Rickie Fowler Struggled at US Open


Jun 19, 2015; University Place, WA, USA; Tiger Woods (left) talks with Rickie Fowler (right) on the 12th tee box in the second round of the 2015 U.S. Open golf tournament at Chambers Bay. Mandatory Credit: Michael Madrid-USA TODAY Sports

Rickie Fowler was a popular pick to contend at the 2015 US Open. Vegas betting odds had Fowler at a 18-1 favorite to take home the first US Open in the Pacific Northwest. He had been having a pretty successful season so far, with the biggest win of his career coming back in May at the PLAYERS. Fowler placed in the top 10 in 3 of the 12 tournaments he’d played in 2015 and was poised to make a run at his first career major. Or so we thought.

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Fowler was paired with Tiger Woods, a pairing that many think might have affected Fowler’s psyche at Chambers Bay.  Let’s take a look at this reasoning, and other more statistical reasons why Fowler put up a couple big numbers in the Evergreen State this week.

We’ve all heard the expression in sports. Some people/teams play to the level of their competition, and perhaps this was the case with Fowler this week. One would assume that being a professional golfer, such petty circumstances wouldn’t have such an affect on your own game. This isn’t the teenage Rickie Fowler, with the long flowing locks of hair that all the ladies adored. He’s a seasoned pro with a notch in his belt that many consider the 5th major.

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  • However, there is nothing more maddening on a golf course than when you are playing at a decent clip, and your partner gets you placed on the clock. This was the case with Fowler, as Tiger limped his way around the fescue fairways outside of Tacoma. It’s hard not to believe that seeing the collapse of an athlete I assume was one of his heroes growing up might have altered Fowler’s game.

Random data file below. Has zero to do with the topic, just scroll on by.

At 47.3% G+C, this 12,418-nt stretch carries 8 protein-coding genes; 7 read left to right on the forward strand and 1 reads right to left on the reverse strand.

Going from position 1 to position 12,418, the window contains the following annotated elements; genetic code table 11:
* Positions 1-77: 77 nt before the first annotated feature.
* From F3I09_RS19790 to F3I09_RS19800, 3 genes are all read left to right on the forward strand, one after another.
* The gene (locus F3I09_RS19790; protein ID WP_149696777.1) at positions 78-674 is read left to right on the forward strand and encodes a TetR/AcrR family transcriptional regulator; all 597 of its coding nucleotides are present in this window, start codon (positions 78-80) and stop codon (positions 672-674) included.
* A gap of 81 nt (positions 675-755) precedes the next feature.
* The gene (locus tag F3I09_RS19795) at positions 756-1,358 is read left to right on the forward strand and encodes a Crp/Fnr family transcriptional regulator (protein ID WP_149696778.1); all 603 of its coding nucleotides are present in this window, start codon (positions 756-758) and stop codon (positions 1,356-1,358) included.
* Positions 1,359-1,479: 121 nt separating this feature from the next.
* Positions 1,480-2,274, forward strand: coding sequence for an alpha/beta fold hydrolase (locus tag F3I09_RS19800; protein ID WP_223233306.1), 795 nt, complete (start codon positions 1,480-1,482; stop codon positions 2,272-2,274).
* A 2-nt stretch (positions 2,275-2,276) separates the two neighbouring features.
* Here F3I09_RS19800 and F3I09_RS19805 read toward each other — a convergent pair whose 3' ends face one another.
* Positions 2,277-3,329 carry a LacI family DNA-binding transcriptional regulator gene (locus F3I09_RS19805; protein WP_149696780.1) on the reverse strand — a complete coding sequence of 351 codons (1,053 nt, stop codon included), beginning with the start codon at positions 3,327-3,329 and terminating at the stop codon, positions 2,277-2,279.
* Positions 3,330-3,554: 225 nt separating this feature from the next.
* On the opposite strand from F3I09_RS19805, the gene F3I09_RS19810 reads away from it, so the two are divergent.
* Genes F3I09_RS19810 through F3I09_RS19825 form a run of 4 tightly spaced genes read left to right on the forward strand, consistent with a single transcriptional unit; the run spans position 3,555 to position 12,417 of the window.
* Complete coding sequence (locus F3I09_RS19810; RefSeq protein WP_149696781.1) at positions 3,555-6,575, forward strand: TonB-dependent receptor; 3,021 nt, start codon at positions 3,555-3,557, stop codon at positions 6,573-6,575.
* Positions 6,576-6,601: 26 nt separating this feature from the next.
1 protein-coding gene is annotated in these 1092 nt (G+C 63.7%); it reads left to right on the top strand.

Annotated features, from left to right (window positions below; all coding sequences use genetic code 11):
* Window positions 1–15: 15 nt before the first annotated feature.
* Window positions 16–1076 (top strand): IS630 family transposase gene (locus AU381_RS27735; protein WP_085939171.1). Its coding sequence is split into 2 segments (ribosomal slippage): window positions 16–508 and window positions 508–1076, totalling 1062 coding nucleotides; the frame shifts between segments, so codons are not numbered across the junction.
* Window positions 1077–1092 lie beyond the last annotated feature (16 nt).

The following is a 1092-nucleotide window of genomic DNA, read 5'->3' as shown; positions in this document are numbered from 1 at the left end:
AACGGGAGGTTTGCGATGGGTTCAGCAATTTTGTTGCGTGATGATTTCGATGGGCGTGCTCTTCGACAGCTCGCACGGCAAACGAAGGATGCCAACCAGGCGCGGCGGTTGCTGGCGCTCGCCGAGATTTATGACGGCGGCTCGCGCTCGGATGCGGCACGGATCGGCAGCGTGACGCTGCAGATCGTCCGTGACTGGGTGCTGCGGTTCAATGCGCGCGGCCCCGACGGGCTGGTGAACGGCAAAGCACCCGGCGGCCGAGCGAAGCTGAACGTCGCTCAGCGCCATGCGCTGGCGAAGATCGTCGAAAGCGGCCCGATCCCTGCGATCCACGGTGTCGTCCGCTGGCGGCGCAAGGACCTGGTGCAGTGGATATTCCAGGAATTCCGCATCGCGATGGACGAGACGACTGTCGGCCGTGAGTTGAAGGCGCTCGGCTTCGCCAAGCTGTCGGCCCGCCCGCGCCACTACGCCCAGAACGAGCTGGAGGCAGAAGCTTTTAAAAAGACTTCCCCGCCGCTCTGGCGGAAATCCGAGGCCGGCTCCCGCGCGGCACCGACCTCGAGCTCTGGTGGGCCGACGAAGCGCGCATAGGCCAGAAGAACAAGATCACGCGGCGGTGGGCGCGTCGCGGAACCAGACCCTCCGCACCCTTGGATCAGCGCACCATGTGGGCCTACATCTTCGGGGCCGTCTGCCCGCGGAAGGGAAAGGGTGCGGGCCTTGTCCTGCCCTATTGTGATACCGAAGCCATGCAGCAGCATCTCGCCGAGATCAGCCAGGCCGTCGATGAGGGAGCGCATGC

Now let’s talk numbers. Fowler actually drove the ball pretty well in this, his coming out party as one of golf’s elite. The slender Fowler has never won a long drive competition, but this week he was actually about 8 yards longer off the tee than the field (312yds USOpen.com).

    He was relatively accurate off the tee as well, hitting 22 out of 28 fairways while he made his way around the Chambers Bay hillsides.

    Fowler’s putter didn’t hurt him either, as he finished around the middle of the field in average putts per hole. What was shocking, and what most of us thought would be a major advantage, were his struggles hitting and playing around the greens.

    Fowler is usually deadly with a wedge in his hand. Those wedges failed him this week though, as he hit only 20 of 36 greens in regulation in his 2 rounds of golf. That was good for 138th in the field (PGATour.com), and that’s just about where he finished score wise.

    With greens that resembled a $10 round of putt-putt instead of a major championship, ball placement and GIR’s were crucial. Drive for dough; putt, chip, and approach for dough. My rendition of this popular saying isn’t as smooth on the tongue, but perhaps it’s a more accurate representation of what this game really boils down too.

    My opinion is that Fowler just had one of those weeks. It’s happened to all of us and the pros are no different.

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